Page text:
New study analyses how cricketers' visual skills change with age

June 25, 2014
New study analyses how cricketers' visual skills change with age

Scientists at Royal Holloway, University of London, will investigate how cricket players' ability to play shots changes over the course of a lifetime in a new study into eye movements and skill learning.

Using sophisticated camera technology to monitor where participants look, researchers will use a computer task to assess how long it takes for cricketers of different ages to learn to look in the right place at the right time.

Supported by the England and Wales Cricket Board, the Department of Psychology at Royal Holloway is currently recruiting members of cricket clubs, aged 11 and over, to take part in the research. Scientists will also study the skill learning of volunteers who do not play , as the study will give an insight into the different abilities of children and older people to carry out everyday tasks.

Professor Narender Ramnani, from the Department of Psychology at Royal Holloway, said: "This study should provide us with a fascinating insight into how cricketers' reactions differ depending on whether they are a child, are in the senior squad or are a veteran player. But in addition, the skills we will be examining are also extremely important for such as crossing the road and driving a car.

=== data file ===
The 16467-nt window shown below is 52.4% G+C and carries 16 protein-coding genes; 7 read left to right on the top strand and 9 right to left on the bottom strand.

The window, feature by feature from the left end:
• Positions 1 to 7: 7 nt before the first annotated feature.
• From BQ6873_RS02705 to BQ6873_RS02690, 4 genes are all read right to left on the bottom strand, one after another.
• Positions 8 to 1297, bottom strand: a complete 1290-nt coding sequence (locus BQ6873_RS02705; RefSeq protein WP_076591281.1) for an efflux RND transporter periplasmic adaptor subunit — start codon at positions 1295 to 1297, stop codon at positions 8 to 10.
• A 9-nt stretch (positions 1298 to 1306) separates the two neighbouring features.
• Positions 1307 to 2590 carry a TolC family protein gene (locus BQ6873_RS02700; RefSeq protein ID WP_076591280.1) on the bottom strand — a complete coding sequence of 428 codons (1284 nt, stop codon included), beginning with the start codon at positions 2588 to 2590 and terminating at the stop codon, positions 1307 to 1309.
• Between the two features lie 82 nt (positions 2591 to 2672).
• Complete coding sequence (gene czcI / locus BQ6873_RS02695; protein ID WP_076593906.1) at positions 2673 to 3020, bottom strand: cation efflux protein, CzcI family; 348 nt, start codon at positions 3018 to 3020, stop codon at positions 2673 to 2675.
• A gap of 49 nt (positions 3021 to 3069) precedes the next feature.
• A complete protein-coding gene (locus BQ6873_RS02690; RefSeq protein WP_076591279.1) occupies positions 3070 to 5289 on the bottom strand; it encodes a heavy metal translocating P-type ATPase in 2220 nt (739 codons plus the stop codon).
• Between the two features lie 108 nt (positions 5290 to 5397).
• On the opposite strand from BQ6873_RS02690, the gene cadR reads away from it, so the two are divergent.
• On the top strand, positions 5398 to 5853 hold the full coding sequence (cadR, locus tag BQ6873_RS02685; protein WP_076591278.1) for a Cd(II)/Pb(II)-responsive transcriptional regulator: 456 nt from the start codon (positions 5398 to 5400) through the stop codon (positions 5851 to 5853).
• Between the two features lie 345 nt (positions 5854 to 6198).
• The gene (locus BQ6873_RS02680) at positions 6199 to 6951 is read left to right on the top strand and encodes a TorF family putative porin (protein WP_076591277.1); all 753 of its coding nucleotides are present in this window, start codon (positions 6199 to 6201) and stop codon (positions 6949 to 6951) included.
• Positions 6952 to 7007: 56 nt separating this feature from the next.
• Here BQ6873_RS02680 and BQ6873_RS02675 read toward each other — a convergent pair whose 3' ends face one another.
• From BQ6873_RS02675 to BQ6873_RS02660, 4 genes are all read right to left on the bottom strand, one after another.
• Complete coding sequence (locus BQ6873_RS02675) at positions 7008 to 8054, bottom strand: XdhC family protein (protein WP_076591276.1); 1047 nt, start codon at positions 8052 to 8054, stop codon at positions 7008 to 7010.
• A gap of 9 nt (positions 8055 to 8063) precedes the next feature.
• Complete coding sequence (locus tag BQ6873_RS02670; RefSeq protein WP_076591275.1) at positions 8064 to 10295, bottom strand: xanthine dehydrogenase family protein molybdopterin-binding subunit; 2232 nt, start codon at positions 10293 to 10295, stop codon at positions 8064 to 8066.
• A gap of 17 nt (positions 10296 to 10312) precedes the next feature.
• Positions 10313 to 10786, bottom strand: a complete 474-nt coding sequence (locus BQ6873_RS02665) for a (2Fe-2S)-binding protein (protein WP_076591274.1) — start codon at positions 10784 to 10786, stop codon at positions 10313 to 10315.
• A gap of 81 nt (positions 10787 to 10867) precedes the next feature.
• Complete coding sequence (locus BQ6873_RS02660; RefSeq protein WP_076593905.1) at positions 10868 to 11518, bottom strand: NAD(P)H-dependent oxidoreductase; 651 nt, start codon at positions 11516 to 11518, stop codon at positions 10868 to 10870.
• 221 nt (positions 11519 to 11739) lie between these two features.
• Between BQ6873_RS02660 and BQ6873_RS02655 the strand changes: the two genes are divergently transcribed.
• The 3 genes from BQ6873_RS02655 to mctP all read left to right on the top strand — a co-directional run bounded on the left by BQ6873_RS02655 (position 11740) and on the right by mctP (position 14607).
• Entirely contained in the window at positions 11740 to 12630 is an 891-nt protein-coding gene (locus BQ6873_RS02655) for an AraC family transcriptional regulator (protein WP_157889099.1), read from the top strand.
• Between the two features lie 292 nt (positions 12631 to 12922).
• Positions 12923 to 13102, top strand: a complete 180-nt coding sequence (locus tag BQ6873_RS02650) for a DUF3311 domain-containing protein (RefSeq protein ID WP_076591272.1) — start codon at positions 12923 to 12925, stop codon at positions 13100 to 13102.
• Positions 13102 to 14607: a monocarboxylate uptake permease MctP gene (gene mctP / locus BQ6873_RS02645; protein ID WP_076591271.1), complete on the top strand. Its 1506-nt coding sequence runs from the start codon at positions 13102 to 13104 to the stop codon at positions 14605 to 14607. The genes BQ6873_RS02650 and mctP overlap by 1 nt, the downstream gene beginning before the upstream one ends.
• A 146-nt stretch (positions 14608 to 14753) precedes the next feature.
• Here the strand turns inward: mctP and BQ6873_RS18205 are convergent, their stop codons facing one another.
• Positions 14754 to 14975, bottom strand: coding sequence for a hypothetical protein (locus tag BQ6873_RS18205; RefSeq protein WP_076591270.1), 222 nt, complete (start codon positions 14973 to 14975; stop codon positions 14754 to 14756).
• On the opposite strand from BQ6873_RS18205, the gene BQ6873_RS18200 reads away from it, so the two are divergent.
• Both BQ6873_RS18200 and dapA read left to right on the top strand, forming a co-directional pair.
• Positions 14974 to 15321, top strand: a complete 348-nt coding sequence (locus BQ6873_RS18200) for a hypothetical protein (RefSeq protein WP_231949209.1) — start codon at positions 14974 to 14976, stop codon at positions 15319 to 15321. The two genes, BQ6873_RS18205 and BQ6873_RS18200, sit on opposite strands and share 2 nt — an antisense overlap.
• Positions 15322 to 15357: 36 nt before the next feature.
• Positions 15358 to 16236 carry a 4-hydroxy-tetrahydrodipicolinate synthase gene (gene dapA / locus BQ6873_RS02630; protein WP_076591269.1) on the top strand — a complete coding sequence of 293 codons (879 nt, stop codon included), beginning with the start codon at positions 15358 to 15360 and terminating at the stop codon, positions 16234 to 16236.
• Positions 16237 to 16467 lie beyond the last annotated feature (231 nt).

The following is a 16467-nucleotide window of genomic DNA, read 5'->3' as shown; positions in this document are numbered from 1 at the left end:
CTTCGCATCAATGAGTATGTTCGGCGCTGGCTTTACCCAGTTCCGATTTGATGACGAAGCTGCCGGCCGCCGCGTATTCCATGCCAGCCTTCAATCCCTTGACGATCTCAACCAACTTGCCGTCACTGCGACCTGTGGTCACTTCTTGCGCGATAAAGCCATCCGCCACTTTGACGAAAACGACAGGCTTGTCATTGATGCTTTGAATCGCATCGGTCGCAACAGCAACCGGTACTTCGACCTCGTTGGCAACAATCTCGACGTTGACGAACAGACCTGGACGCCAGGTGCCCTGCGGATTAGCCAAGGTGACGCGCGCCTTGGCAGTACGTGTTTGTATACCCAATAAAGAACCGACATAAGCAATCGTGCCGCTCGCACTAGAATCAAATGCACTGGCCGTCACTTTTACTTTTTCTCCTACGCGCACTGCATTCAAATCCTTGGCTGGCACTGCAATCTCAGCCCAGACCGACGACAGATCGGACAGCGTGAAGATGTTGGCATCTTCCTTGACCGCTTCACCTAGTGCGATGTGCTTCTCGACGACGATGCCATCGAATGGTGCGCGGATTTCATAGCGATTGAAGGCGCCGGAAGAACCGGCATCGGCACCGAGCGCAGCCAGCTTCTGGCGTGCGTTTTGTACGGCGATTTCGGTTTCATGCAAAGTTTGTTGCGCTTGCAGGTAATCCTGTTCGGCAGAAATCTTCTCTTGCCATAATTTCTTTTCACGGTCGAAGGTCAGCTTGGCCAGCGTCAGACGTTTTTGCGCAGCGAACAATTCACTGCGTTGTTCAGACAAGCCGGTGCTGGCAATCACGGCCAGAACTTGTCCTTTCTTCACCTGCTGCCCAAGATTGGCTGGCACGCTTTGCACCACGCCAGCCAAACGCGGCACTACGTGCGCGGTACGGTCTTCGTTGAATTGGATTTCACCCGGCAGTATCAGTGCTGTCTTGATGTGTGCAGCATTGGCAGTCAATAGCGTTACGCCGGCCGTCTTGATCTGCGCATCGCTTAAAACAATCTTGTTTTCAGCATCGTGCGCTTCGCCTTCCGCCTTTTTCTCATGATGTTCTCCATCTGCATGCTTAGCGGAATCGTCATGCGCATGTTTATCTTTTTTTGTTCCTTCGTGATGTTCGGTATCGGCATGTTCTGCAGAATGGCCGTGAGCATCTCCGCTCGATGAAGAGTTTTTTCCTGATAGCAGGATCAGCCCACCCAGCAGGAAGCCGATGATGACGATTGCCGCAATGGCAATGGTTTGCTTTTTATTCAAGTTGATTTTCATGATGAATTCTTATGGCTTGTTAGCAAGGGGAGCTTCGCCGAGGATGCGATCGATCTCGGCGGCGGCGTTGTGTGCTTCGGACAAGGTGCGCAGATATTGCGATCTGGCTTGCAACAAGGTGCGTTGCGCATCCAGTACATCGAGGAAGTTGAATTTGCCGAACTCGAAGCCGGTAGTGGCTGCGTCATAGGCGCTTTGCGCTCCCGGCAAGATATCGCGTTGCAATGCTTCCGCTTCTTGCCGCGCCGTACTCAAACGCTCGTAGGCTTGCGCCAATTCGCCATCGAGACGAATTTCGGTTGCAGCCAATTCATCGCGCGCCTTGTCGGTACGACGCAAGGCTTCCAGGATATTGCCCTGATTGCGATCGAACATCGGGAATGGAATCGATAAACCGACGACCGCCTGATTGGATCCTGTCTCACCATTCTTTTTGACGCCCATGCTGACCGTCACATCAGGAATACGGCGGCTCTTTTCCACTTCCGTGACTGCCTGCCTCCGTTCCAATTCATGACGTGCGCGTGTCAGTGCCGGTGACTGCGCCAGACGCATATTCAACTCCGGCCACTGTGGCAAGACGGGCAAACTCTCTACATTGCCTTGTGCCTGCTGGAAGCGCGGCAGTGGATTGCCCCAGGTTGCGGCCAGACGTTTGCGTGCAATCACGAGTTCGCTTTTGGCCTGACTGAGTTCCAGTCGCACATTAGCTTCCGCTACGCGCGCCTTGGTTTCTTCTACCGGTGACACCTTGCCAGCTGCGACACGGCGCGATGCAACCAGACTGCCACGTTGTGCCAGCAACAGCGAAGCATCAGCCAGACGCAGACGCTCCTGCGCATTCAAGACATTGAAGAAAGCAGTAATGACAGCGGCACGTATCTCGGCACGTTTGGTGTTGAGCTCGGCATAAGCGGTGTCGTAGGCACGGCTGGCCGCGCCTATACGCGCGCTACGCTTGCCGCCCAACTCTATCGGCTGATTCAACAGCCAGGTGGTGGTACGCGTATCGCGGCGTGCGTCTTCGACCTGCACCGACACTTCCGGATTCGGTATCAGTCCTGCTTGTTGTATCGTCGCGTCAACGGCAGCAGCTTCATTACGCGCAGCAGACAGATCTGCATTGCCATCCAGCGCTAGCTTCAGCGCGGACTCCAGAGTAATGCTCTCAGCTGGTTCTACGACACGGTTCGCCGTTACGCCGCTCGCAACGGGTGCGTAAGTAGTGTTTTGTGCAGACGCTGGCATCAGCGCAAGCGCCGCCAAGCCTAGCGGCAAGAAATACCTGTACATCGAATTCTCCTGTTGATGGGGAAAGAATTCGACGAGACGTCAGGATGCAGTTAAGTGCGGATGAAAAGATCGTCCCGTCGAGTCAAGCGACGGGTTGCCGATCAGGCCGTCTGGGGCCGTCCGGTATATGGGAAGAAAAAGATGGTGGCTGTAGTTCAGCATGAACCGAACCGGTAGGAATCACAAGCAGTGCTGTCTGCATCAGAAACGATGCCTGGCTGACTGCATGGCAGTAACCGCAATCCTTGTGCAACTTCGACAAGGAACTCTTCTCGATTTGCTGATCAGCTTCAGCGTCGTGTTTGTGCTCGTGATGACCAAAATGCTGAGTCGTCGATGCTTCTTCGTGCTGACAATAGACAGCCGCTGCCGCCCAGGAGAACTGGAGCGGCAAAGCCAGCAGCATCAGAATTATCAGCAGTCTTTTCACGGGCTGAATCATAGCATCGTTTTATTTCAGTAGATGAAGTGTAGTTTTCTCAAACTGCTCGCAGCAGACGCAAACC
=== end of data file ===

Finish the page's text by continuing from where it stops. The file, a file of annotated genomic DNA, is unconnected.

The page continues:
"Learning when and where to look is important for avoiding danger and we are interested in how these abilities change over the course of a lifetime, including whether older people are better than children at certain eye movement skills and the age at which children are able to learn these abilities quickly."

The findings of the study will be used to develop new techniques to support children's learning and to help retain skills essential to living independently and safely.

The research will also consider the impact that sports' training has on a person's skill learning ability and will seek to develop new ways to apply this to training sessions.

Explore further: Motor skill deficiencies linked to autism severity in new research

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